LONDON: Ireland and Afghanistan have been awarded Test match status, the International Cricket Council announced Thursday, thereby expanding the number of elite level nations for the first time in 17 years.
The move, which means the two countries become full members of the ICC, cricket’s global governing body, takes the number of Test-playing nations from 10 to 12.
Both countries were confirmed as full members after a unanimous vote at an ICC Council meeting during its annual conference in London on Thursday.
Now Ireland and Afghanistan’s men’s teams will be eligible to play five-day Test cricket, widely regarded as the sport’s pinnacle format.
Ireland have established themselves on the international scene during the course of several World Cups, recording wins over Pakistan, the West Indies and England.
Afghanistan’s progress has been even more rapid, with many Afghans’ first contact with cricket taking place during the 1980s and 1990s, as refugees fled to Pakistan to escape the Soviet invasion.
The ICC announced the establishment of cricket’s 11th and 12th Test nations with a statement via its Twitter feed saying: “@ACBofficials and @Irelandcricket confirmed as Full Members after a unanimous vote at ICC Full Council meeting.
“Both will now be eligible to play Test cricket following a recommendation that their applications met newly approved member criteria.”
Bangladesh were previously the last country to be granted Test status in 2000.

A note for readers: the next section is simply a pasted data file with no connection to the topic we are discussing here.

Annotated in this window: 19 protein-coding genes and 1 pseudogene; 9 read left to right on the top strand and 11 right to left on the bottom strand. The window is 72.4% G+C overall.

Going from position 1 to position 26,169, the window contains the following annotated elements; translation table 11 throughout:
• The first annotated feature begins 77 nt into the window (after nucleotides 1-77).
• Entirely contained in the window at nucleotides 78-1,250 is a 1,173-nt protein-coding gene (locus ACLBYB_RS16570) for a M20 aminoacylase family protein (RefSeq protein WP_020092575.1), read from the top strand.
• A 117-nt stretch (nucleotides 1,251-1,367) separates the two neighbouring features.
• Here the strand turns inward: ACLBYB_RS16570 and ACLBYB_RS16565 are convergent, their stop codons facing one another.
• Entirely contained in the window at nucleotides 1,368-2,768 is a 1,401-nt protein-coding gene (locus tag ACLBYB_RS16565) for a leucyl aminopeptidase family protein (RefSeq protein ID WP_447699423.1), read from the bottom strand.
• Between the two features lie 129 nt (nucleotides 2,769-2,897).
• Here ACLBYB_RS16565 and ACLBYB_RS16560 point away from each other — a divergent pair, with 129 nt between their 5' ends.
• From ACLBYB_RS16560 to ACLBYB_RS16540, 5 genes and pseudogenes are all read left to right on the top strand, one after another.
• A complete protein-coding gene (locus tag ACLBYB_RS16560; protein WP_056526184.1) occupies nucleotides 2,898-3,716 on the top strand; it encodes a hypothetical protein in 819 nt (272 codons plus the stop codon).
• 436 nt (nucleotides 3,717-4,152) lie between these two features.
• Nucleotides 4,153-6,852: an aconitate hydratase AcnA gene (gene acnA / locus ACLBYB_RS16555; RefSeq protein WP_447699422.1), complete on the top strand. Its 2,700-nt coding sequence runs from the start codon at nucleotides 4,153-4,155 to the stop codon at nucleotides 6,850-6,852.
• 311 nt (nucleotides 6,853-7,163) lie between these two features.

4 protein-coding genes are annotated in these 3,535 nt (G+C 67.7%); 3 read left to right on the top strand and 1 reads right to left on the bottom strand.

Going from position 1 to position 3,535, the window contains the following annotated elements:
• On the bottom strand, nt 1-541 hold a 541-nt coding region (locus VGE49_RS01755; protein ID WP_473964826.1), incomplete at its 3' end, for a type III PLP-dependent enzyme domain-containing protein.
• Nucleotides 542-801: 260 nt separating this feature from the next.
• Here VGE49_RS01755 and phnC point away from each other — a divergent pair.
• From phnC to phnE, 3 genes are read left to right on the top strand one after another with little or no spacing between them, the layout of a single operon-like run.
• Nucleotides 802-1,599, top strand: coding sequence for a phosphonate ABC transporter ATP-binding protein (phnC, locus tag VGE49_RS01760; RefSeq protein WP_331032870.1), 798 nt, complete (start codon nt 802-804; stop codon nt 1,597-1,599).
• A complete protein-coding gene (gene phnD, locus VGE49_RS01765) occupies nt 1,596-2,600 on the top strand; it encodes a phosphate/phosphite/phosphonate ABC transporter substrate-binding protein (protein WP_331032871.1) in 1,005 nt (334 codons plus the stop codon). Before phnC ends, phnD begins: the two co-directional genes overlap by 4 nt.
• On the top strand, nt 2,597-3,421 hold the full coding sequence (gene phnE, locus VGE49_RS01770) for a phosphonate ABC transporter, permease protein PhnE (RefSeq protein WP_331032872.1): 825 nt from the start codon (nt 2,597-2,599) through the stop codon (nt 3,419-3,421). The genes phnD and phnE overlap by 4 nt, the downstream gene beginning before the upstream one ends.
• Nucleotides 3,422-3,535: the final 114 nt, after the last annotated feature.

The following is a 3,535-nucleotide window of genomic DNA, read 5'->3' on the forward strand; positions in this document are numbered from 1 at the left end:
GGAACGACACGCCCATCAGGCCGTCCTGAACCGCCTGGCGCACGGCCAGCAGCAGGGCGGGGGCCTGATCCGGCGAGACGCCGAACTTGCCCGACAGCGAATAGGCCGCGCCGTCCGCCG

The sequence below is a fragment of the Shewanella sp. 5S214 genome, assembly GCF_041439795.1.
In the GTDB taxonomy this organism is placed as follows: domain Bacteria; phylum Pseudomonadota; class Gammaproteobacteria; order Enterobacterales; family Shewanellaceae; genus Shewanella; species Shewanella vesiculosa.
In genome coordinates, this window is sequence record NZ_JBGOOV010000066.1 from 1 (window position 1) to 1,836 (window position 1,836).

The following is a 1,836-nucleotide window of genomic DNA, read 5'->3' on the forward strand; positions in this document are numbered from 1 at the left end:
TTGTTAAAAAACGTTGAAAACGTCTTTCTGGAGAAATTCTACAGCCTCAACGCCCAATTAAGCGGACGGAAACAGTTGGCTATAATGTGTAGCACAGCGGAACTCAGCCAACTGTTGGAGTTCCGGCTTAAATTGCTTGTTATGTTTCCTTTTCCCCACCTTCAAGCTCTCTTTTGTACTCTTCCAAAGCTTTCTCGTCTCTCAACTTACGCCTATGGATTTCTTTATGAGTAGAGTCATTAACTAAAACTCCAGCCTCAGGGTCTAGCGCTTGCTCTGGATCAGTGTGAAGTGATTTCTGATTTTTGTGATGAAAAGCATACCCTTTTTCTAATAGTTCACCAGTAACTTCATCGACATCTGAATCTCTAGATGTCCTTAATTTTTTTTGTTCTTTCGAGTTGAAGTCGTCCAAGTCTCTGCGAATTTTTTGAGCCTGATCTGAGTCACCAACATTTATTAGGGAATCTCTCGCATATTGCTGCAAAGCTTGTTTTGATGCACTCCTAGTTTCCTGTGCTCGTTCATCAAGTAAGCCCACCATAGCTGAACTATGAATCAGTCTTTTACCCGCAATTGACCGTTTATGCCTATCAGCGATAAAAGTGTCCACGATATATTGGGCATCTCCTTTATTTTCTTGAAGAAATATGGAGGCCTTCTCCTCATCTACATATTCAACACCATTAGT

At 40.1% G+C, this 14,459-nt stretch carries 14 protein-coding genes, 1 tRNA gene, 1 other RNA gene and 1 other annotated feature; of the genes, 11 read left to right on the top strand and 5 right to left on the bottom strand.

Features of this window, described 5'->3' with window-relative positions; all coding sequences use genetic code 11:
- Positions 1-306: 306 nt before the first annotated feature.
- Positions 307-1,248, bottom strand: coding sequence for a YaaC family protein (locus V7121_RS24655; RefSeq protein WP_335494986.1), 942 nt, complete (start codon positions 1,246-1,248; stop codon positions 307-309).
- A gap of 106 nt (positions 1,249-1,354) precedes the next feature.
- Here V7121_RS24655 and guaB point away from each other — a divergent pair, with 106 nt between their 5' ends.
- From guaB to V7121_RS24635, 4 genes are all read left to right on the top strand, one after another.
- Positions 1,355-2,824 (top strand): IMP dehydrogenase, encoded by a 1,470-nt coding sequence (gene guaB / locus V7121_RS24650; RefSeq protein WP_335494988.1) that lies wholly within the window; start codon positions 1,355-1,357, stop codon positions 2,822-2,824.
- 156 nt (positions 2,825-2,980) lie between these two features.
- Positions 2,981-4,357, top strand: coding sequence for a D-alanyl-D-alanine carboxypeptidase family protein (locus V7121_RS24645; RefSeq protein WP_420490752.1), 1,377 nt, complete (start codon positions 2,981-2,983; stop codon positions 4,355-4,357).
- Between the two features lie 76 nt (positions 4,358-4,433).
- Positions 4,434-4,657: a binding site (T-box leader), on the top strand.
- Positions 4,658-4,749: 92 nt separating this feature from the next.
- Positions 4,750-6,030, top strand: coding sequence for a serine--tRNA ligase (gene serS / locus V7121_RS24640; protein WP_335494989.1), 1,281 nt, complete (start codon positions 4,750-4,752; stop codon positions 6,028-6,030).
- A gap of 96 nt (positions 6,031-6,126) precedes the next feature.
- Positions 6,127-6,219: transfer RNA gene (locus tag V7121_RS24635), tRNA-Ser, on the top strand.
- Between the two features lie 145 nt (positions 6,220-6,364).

But Afghanistan and Ireland have now joined an exclusive club that also includes founder members Australia and England, who played the first Test match at Melbourne in 1877, South Africa, New Zealand, the West Indies, India, Pakistan, Sri Lanka and Zimbabwe.
Ireland international Gary Wilson welcomed the news with a statement on his own Twitter feed, saying: “An historic day for Irish cricket.
“Years worth of work feels like it has been recognised. There are many people in the background that have made this happen. Current officials, players and management have been major cogs but let’s not forget the tireless volunteers who worked so many years to get us where we are.
“Men who played for free and managed for free…As well as for us, this is for them.”
Earlier this week, ICC chief executive David Richardson had been optimistic both Ireland and Afghanistan’s applications for Test status would be approved, telling reporters they were “very well founded”.